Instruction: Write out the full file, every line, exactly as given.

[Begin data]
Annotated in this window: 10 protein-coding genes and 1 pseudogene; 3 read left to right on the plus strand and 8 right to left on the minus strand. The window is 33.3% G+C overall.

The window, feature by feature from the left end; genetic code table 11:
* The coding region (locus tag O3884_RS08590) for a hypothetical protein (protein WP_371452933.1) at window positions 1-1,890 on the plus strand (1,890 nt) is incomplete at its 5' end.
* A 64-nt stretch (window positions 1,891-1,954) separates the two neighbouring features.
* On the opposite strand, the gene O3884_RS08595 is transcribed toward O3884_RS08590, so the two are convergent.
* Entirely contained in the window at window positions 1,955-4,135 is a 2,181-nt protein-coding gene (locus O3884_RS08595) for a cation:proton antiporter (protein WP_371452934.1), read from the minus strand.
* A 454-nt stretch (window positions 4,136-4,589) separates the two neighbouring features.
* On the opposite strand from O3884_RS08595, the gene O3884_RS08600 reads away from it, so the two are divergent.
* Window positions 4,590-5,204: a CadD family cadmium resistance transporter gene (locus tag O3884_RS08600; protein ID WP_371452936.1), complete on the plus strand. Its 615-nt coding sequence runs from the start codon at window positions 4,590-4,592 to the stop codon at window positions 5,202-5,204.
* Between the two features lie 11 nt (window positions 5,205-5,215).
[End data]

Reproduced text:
Annotated in this window: 10 protein-coding genes and 1 pseudogene; 3 read left to right on the plus strand and 8 right to left on the minus strand. The window is 33.3% G+C overall.

The window, feature by feature from the left end; genetic code table 11:
* The coding region (locus tag O3884_RS08590) for a hypothetical protein (protein WP_371452933.1) at window positions 1-1,890 on the plus strand (1,890 nt) is incomplete at its 5' end.
* A 64-nt stretch (window positions 1,891-1,954) separates the two neighbouring features.
* On the opposite strand, the gene O3884_RS08595 is transcribed toward O3884_RS08590, so the two are convergent.
* Entirely contained in the window at window positions 1,955-4,135 is a 2,181-nt protein-coding gene (locus O3884_RS08595) for a cation:proton antiporter (protein WP_371452934.1), read from the minus strand.
* A 454-nt stretch (window positions 4,136-4,589) separates the two neighbouring features.
* On the opposite strand from O3884_RS08595, the gene O3884_RS08600 reads away from it, so the two are divergent.
* Window positions 4,590-5,204: a CadD family cadmium resistance transporter gene (locus tag O3884_RS08600; protein ID WP_371452936.1), complete on the plus strand. Its 615-nt coding sequence runs from the start codon at window positions 4,590-4,592 to the stop codon at window positions 5,202-5,204.
* Between the two features lie 11 nt (window positions 5,205-5,215).